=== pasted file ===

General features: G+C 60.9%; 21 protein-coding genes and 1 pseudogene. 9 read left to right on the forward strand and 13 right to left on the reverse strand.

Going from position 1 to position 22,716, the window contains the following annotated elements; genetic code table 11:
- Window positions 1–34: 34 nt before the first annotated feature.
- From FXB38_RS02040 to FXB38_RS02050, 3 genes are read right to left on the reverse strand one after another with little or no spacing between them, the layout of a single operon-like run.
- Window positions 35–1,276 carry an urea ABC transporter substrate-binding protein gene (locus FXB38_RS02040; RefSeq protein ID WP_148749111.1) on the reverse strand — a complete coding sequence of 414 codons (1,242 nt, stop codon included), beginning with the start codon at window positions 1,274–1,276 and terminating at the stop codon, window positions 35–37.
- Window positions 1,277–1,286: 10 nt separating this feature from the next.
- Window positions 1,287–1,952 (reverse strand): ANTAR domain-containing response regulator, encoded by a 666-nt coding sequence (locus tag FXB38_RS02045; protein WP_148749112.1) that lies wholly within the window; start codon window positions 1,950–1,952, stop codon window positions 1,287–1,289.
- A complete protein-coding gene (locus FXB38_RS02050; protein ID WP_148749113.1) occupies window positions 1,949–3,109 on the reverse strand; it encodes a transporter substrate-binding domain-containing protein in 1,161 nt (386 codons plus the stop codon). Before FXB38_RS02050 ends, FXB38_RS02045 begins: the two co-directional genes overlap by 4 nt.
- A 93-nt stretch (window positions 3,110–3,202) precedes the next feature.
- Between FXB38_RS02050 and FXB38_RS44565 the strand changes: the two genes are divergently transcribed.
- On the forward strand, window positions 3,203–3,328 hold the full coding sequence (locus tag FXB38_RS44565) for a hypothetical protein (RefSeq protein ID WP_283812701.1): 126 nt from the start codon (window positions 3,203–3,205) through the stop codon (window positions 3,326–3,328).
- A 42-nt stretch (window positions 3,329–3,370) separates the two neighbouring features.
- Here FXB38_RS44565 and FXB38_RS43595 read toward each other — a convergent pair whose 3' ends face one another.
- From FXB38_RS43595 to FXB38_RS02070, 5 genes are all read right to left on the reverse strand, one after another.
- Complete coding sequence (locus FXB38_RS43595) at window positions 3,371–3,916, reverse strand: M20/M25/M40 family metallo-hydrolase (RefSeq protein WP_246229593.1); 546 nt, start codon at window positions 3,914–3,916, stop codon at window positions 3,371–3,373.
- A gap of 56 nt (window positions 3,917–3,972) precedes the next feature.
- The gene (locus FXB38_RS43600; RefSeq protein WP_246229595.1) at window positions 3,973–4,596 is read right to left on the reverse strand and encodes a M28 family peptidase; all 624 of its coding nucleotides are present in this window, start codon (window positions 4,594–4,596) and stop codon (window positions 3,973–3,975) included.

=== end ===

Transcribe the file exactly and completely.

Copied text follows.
General features: G+C 60.9%; 21 protein-coding genes and 1 pseudogene. 9 read left to right on the forward strand and 13 right to left on the reverse strand.

Going from position 1 to position 22,716, the window contains the following annotated elements; genetic code table 11:
- Window positions 1–34: 34 nt before the first annotated feature.
- From FXB38_RS02040 to FXB38_RS02050, 3 genes are read right to left on the reverse strand one after another with little or no spacing between them, the layout of a single operon-like run.
- Window positions 35–1,276 carry an urea ABC transporter substrate-binding protein gene (locus FXB38_RS02040; RefSeq protein ID WP_148749111.1) on the reverse strand — a complete coding sequence of 414 codons (1,242 nt, stop codon included), beginning with the start codon at window positions 1,274–1,276 and terminating at the stop codon, window positions 35–37.
- Window positions 1,277–1,286: 10 nt separating this feature from the next.
- Window positions 1,287–1,952 (reverse strand): ANTAR domain-containing response regulator, encoded by a 666-nt coding sequence (locus tag FXB38_RS02045; protein WP_148749112.1) that lies wholly within the window; start codon window positions 1,950–1,952, stop codon window positions 1,287–1,289.
- A complete protein-coding gene (locus FXB38_RS02050; protein ID WP_148749113.1) occupies window positions 1,949–3,109 on the reverse strand; it encodes a transporter substrate-binding domain-containing protein in 1,161 nt (386 codons plus the stop codon). Before FXB38_RS02050 ends, FXB38_RS02045 begins: the two co-directional genes overlap by 4 nt.
- A 93-nt stretch (window positions 3,110–3,202) precedes the next feature.
- Between FXB38_RS02050 and FXB38_RS44565 the strand changes: the two genes are divergently transcribed.
- On the forward strand, window positions 3,203–3,328 hold the full coding sequence (locus tag FXB38_RS44565) for a hypothetical protein (RefSeq protein ID WP_283812701.1): 126 nt from the start codon (window positions 3,203–3,205) through the stop codon (window positions 3,326–3,328).
- A 42-nt stretch (window positions 3,329–3,370) separates the two neighbouring features.
- Here FXB38_RS44565 and FXB38_RS43595 read toward each other — a convergent pair whose 3' ends face one another.
- From FXB38_RS43595 to FXB38_RS02070, 5 genes are all read right to left on the reverse strand, one after another.
- Complete coding sequence (locus FXB38_RS43595) at window positions 3,371–3,916, reverse strand: M20/M25/M40 family metallo-hydrolase (RefSeq protein WP_246229593.1); 546 nt, start codon at window positions 3,914–3,916, stop codon at window positions 3,371–3,373.
- A gap of 56 nt (window positions 3,917–3,972) precedes the next feature.
- The gene (locus FXB38_RS43600; RefSeq protein WP_246229595.1) at window positions 3,973–4,596 is read right to left on the reverse strand and encodes a M28 family peptidase; all 624 of its coding nucleotides are present in this window, start codon (window positions 4,594–4,596) and stop codon (window positions 3,973–3,975) included.